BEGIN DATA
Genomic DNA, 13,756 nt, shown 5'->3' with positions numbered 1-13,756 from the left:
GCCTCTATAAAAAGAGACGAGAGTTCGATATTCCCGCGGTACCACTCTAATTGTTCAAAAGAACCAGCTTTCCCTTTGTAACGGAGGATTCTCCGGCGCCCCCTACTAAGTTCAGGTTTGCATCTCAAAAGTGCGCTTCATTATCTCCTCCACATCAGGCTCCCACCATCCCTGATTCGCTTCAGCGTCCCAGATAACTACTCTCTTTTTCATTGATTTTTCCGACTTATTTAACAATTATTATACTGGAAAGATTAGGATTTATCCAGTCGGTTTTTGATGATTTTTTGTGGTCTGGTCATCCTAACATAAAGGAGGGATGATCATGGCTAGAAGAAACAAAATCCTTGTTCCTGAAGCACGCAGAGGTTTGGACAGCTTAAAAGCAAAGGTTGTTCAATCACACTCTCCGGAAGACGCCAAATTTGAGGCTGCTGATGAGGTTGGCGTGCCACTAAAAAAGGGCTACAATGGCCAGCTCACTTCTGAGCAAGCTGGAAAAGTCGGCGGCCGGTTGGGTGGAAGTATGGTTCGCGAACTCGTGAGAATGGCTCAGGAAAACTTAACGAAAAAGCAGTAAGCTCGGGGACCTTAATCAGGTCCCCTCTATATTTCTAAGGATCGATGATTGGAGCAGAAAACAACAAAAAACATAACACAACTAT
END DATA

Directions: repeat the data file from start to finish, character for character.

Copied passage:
Genomic DNA, 13,756 nt, shown 5'->3' with positions numbered 1-13,756 from the left:
GCCTCTATAAAAAGAGACGAGAGTTCGATATTCCCGCGGTACCACTCTAATTGTTCAAAAGAACCAGCTTTCCCTTTGTAACGGAGGATTCTCCGGCGCCCCCTACTAAGTTCAGGTTTGCATCTCAAAAGTGCGCTTCATTATCTCCTCCACATCAGGCTCCCACCATCCCTGATTCGCTTCAGCGTCCCAGATAACTACTCTCTTTTTCATTGATTTTTCCGACTTATTTAACAATTATTATACTGGAAAGATTAGGATTTATCCAGTCGGTTTTTGATGATTTTTTGTGGTCTGGTCATCCTAACATAAAGGAGGGATGATCATGGCTAGAAGAAACAAAATCCTTGTTCCTGAAGCACGCAGAGGTTTGGACAGCTTAAAAGCAAAGGTTGTTCAATCACACTCTCCGGAAGACGCCAAATTTGAGGCTGCTGATGAGGTTGGCGTGCCACTAAAAAAGGGCTACAATGGCCAGCTCACTTCTGAGCAAGCTGGAAAAGTCGGCGGCCGGTTGGGTGGAAGTATGGTTCGCGAACTCGTGAGAATGGCTCAGGAAAACTTAACGAAAAAGCAGTAAGCTCGGGGACCTTAATCAGGTCCCCTCTATATTTCTAAGGATCGATGATTGGAGCAGAAAACAACAAAAAACATAACACAACTAT